You should always make sure your running shoes fit properly in order to avoid injury. For more information, contact one of our podiatrists from PA Foot & Ankle Associates. Our doctors can provide the care you need to keep you pain-free and on your feet.

Choosing the Right Running Shoe for Your Foot Type

Improper shoe sizing can cause a myriad of problems for your feet. Shoes that don’t fit you properly can lead to muscular imbalances in your body, which can result in foot, knee, and hip injuries.

Tips for Finding the Right Running Shoe

  • Make sure you have a thumb’s width of wiggle room between the end of your longest toe and the front of the shoe.
  • There should be little to no slipping at the heel
  • Don’t assume your size in one shoe brand will be your size in another
  • Do not lace up your shoes too tightly
  • Walk around in the store with your new shoes before you buy them

If you have any questions please feel free to contact our one of our offices located in Pennsylvania . We offer the newest diagnostic and treatment technologies for all your foot and ankle needs.

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Tuesday, 02 November 2021 00:00

An Easy Mobility Exercise

Have you ever sat in a chair and moved your ankles in a circle? This seemingly simple action is actually a great mobility exercise to keep your ankles strong and flexible, and it also helps them to maintain a good range of motion. To perform this exercise, you can sit in a chair or stand and hold on to a sturdy object for balance. Lift one foot off of the floor and slowly move your ankle in a circular motion. Do this five times in each direction on each foot. If you have a decreased range of motion in your ankles, try your best not to move your knee or hip while doing this exercise. To learn more about the benefits of simple exercises for your feet and ankles, please consult with a podiatrist.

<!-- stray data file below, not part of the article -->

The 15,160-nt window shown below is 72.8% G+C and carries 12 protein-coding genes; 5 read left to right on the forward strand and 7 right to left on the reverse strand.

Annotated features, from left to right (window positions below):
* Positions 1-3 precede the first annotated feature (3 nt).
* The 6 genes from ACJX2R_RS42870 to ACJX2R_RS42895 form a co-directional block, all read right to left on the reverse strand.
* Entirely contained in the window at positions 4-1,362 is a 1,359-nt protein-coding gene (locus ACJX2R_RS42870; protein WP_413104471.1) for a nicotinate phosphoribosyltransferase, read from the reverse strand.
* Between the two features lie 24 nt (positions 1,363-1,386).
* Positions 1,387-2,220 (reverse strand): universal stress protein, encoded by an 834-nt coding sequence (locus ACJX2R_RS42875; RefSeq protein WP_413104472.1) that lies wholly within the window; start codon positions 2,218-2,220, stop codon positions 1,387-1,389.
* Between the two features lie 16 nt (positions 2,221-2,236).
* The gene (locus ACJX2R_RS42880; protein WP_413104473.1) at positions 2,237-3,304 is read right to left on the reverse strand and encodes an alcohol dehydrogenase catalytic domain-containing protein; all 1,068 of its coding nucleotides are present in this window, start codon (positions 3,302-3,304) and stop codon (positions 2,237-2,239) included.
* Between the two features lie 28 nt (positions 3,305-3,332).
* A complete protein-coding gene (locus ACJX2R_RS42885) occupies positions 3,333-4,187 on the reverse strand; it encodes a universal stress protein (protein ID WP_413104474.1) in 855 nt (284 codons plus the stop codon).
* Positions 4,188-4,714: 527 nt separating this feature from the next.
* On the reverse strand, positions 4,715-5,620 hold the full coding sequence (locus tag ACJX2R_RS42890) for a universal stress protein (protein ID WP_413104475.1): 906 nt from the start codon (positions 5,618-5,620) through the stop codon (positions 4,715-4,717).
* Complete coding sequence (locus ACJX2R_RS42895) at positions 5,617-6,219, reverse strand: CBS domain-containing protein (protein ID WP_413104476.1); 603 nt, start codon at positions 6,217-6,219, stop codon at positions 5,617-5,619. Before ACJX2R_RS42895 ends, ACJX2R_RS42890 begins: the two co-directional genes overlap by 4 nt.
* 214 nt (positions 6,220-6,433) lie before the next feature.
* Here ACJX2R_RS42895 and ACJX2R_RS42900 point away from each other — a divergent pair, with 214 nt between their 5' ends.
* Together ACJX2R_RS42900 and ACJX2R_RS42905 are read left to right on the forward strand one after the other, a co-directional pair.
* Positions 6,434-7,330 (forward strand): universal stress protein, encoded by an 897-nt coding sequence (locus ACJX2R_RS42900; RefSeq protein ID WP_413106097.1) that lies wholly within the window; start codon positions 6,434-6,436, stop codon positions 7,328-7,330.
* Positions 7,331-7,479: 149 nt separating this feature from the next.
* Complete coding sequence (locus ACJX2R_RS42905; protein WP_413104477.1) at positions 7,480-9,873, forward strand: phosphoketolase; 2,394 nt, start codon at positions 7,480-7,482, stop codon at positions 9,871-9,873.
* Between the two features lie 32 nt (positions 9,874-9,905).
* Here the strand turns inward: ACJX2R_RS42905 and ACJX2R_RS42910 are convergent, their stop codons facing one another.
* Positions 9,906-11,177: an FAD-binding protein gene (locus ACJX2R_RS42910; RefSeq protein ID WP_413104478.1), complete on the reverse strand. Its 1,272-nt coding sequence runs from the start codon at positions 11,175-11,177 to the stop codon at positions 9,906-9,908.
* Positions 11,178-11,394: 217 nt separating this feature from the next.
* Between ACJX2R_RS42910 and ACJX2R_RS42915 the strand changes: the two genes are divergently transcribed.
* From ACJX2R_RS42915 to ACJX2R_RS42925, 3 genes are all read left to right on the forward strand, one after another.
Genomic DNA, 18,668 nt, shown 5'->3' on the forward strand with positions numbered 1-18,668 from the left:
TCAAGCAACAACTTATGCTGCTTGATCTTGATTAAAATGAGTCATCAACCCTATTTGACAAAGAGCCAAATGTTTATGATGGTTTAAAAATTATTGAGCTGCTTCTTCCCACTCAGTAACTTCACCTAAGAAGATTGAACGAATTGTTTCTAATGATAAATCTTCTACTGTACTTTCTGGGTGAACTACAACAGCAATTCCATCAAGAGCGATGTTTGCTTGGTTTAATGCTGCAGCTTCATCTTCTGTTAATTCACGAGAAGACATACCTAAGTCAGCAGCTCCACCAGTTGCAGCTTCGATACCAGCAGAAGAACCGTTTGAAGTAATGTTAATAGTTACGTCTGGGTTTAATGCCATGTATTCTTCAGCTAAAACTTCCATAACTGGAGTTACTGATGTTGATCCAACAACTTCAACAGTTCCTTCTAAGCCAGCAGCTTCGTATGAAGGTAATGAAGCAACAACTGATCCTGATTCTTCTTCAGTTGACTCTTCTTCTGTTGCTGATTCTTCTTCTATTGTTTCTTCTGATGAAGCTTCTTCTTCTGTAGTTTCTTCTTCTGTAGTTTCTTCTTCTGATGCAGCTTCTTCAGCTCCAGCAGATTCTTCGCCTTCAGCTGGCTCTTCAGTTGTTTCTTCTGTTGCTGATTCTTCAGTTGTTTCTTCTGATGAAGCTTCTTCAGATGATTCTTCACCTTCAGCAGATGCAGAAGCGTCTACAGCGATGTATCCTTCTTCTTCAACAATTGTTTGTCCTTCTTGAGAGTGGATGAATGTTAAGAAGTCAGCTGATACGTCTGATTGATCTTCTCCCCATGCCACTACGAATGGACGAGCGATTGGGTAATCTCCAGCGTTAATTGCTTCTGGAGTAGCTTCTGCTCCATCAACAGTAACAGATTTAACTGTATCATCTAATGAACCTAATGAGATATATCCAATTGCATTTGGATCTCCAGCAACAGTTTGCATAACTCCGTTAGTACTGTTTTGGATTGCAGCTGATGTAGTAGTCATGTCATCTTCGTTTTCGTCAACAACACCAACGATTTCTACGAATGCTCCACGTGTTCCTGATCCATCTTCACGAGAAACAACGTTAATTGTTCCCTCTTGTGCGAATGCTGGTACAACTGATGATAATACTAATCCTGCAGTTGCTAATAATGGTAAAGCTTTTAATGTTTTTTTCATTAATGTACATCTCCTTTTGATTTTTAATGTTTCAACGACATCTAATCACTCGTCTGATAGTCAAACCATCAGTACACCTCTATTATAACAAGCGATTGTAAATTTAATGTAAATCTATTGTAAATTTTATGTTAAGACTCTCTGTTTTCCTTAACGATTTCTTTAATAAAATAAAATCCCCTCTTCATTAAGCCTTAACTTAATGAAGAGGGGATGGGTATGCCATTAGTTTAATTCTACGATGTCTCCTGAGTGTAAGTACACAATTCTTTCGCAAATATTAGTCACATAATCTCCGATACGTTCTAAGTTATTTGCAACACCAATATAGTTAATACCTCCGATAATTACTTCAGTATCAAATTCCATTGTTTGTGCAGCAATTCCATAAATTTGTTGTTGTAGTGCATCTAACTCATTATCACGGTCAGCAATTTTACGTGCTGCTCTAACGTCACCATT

Stretching the feet is a great way to prevent injuries. If you have any concerns with your feet consult with one of our podiatrists from PA Foot & Ankle Associates. Our doctors will assess your condition and provide you with quality foot and ankle treatment.

Stretching the Feet